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Re: causes for this?

On Sunday 24 June 2018 06:15:24 Luke Kenneth Casson Leighton wrote:

> On Sat, Jun 23, 2018 at 4:15 PM, Gene Heskett <gheskett@shentel.net> 
> >> So when you first plug in a flash device, only a few megabytes are
> >> actually available for writing, and the controller is busy running
> >> self test routines on the rest. Any writes to the untested parts of
> >> the flash get queued behind the testing so will be quite slow. Most
> >> users would not notice an effect, especially with SD cards in
> >> digital cameras because they are powered all the time and only
> >> filled gradually.
> >
> > Sounds plausible, but you'd think they'd want to test it just to
> > stop the shipment of bad product.
>  pffh, naah.  you can't do tests on flash without actually risking
> damaging it.  damage means reduced life.  reduced life means less
> confidence from the customer as its capacity is less than what it's
> supposed to be.  much better to ship out untested product and let
> amazon and other sales front(s) deal with complaints and returns.
>  firmware on low-cost (and newly-designed unusual) SSDs is extremely
> dodgy.  one of the drives that i tested literally crawled to an
> absolute stand-still after a certain sustained amount of parallel
> writing (from different processes).  the article went out on slashdot
> and i was given some advice about it: stop the parallel write
> queueing.  there's a linux kernel parameter somewhere for it...  i
> didn't get to try it out unfortunately.
>  this was after OCZ had been caught switching on a firmware #define
> which they had been TOLD under no circumstances to enable as it causes
> data corruption (they wanted to be "faster" than the competition).
> the data corruption was so bad it actually in some cases overwrote the
> actual firmware *on the drive*, meaning that the SSD was no longer...
> an SSD.
>  the only reasonably-priced SSDs i trust now are the intel s35xx
> series.  other drives such as the toshibas which are also supposed to
> have supercapacitors for "enhanced power loss protection", the
> supercapacitors simply aren't large enough, so a sustained series of
> writes above a certain threshold speed, pull the power and there's not
> enough in the supercapacitors to cover the time it takes to save the
> cached data.
>  only the intel s35xx series has had the work put into it,
> technically, to do the job *at a reasonable price*.  i ran a 4-day
> test writing several terabytes of data, the power was randomly pulled
> at between 7 and 25 second intervals, for a total of six and a half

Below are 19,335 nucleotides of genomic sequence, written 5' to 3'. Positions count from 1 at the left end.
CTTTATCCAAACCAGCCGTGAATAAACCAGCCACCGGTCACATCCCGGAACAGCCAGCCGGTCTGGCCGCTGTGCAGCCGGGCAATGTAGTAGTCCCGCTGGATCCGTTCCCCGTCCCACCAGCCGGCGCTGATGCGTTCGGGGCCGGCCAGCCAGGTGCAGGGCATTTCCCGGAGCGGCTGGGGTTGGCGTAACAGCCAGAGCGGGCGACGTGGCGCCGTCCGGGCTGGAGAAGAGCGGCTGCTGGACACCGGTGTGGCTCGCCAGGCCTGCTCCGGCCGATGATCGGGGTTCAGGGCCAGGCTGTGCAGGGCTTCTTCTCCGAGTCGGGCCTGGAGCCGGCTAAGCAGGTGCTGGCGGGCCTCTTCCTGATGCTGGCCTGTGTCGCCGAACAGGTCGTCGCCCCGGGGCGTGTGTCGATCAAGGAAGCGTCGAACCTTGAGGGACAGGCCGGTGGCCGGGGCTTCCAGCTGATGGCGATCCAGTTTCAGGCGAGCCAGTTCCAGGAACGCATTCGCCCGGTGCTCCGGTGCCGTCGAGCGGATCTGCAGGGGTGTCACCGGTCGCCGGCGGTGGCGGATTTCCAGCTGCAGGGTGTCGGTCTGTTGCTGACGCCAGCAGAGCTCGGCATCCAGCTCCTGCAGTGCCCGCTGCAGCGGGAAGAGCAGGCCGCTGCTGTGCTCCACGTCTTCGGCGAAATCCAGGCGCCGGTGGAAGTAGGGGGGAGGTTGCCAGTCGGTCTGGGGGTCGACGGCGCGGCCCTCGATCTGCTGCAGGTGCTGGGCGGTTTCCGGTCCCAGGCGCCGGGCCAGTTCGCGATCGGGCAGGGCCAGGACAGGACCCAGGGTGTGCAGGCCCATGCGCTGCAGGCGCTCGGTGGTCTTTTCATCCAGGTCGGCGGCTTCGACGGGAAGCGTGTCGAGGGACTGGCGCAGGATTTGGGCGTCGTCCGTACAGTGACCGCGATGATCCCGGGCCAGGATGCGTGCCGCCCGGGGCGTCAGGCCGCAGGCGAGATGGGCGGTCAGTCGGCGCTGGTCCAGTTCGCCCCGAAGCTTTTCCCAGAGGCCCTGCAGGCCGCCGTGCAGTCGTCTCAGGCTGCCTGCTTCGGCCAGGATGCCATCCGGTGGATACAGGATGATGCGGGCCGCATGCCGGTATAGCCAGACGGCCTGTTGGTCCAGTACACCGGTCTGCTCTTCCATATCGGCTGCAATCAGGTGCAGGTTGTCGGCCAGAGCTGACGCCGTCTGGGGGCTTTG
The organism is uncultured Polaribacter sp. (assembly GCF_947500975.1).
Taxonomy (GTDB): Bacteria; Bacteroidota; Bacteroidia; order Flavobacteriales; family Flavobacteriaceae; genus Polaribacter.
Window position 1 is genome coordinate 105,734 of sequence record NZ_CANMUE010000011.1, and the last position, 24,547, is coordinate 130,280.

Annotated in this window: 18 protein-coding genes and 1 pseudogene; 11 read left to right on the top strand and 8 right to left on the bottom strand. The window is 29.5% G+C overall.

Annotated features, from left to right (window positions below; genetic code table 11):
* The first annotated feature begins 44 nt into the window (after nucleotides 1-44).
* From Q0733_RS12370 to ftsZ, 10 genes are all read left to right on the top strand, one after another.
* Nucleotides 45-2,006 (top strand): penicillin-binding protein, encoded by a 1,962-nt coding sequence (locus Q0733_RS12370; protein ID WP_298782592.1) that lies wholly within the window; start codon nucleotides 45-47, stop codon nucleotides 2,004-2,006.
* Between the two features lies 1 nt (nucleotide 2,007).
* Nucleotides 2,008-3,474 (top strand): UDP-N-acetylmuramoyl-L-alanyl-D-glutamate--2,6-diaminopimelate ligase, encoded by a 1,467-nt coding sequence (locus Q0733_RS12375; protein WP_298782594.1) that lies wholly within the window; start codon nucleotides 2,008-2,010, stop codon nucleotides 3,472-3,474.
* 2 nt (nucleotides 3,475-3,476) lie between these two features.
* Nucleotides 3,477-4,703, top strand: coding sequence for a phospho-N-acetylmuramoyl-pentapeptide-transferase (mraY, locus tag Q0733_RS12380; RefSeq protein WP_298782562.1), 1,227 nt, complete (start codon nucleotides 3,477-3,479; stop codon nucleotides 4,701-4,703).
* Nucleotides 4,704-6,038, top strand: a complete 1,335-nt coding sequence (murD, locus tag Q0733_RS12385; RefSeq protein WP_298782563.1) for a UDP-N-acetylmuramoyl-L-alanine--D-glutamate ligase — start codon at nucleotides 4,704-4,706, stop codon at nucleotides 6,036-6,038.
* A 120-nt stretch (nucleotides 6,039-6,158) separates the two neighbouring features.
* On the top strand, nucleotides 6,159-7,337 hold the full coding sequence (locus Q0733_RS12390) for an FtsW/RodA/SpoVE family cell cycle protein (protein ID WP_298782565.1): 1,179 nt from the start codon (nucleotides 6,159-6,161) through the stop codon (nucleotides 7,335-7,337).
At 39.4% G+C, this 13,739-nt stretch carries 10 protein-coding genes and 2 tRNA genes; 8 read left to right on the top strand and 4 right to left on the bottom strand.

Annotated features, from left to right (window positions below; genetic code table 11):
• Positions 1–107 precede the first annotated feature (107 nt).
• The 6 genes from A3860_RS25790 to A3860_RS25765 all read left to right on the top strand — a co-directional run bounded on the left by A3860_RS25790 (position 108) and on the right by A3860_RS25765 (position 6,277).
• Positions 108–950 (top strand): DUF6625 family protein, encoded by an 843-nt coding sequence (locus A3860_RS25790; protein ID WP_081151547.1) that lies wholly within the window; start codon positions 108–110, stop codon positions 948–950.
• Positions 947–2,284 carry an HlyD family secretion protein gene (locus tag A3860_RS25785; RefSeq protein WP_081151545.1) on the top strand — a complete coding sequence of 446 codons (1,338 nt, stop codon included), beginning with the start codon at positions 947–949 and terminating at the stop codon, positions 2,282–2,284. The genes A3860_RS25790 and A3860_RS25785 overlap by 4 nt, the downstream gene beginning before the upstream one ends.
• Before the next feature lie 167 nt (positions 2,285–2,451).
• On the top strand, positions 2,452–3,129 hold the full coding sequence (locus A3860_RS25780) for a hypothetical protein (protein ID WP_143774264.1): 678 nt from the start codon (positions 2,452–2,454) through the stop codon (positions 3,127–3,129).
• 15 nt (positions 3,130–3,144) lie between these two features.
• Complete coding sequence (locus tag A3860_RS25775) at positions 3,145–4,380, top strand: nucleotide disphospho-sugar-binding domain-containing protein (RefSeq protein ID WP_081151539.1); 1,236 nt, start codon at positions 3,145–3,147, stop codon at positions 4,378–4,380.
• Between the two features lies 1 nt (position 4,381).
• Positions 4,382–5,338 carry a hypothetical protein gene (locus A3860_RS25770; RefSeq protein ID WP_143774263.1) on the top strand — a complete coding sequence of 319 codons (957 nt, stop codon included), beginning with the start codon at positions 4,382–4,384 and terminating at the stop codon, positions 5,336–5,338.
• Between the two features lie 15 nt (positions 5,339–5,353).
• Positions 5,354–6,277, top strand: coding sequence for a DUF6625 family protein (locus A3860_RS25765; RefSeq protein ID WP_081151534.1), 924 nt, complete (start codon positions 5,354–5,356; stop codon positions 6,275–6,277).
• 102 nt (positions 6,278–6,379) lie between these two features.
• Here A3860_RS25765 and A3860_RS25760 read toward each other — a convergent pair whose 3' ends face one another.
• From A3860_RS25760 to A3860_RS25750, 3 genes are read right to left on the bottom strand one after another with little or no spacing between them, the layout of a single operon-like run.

> THOUSAND times, and *not a single byte* was lost.  which is deeply
> impressive.
>  the s37xx series is by a different team and they use the fuckwit
> marvel "consumer" chipset that's so troublesome in kingston, crucial
> and other SSDs.
>  really not being funny or anything: if you care about your data
> (*and* your wallet) just don't buy anything other than intel s35xx
> series SSDs.  of course if you have over $10k to spend there are
> plenty of data-centre quality SSDs.
> l.

I will try to remember that s35xx intel.

Unforch, that search at newegg comes back empty today.

So far, and I've had a couple of 60GB adata or SP ssd's in use here for 
several months with no problems, on sale for about a 44 dollar bill each 
from newegg, figured I'd get my feet wet since with amanda I can do a 
bare metal revert back to spinning rust should it blow up.  So far, so 

The 3rd one I just put on the pi, an SP 60GB thats now 24 bucks, with a 
$10 usb-3<->sata adapter plugged into a usb-2 port on the pi, seems to 
be ok so far.  Yeah, that faint knocking sound is real but my knuckles 
are getting tender. :)

If it dies while building a kernel on it, thats the price we pay for 
experience as I totalled a tiny spinning rust seagate 1T with a usb-3 
cable sticking out of it. Spinning hours maybe 1500 when it signed off, 
$50 bucks from Wallies. Running off the rock64 usb-3 port. Worked very 
well, with speeds in the 350 meg a second region, when it worked.

It does seem to be the direction to get used to.

Cheers, Gene Heskett
"There are four boxes to be used in defense of liberty:
 soap, ballot, jury, and ammo. Please use in that order."
-Ed Howdershelt (Author)
Genes Web page <http://geneslinuxbox.net:6309/gene>

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